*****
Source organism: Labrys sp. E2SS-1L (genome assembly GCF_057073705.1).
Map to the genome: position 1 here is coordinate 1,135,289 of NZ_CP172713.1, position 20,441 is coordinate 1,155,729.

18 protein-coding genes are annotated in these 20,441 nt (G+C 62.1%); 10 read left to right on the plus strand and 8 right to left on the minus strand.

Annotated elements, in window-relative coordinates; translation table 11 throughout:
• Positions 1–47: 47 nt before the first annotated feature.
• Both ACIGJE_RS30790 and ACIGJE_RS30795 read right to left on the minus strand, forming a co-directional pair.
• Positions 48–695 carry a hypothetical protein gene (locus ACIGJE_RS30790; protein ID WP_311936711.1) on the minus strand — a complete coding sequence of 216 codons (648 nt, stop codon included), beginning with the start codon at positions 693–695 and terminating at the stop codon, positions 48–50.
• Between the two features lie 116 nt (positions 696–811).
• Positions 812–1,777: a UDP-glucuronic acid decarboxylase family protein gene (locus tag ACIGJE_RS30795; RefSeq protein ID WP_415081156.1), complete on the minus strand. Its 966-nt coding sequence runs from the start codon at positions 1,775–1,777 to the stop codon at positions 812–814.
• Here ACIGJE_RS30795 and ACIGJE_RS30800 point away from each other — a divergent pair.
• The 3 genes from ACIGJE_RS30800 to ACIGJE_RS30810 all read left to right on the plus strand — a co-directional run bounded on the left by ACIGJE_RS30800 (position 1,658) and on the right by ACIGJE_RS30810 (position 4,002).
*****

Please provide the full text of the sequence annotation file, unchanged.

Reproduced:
Source organism: Labrys sp. E2SS-1L (genome assembly GCF_057073705.1).
Map to the genome: position 1 here is coordinate 1,135,289 of NZ_CP172713.1, position 20,441 is coordinate 1,155,729.

18 protein-coding genes are annotated in these 20,441 nt (G+C 62.1%); 10 read left to right on the plus strand and 8 right to left on the minus strand.

Annotated elements, in window-relative coordinates; translation table 11 throughout:
• Positions 1–47: 47 nt before the first annotated feature.
• Both ACIGJE_RS30790 and ACIGJE_RS30795 read right to left on the minus strand, forming a co-directional pair.
• Positions 48–695 carry a hypothetical protein gene (locus ACIGJE_RS30790; protein ID WP_311936711.1) on the minus strand — a complete coding sequence of 216 codons (648 nt, stop codon included), beginning with the start codon at positions 693–695 and terminating at the stop codon, positions 48–50.
• Between the two features lie 116 nt (positions 696–811).
• Positions 812–1,777: a UDP-glucuronic acid decarboxylase family protein gene (locus tag ACIGJE_RS30795; RefSeq protein ID WP_415081156.1), complete on the minus strand. Its 966-nt coding sequence runs from the start codon at positions 1,775–1,777 to the stop codon at positions 812–814.
• Here ACIGJE_RS30795 and ACIGJE_RS30800 point away from each other — a divergent pair.
• The 3 genes from ACIGJE_RS30800 to ACIGJE_RS30810 all read left to right on the plus strand — a co-directional run bounded on the left by ACIGJE_RS30800 (position 1,658) and on the right by ACIGJE_RS30810 (position 4,002).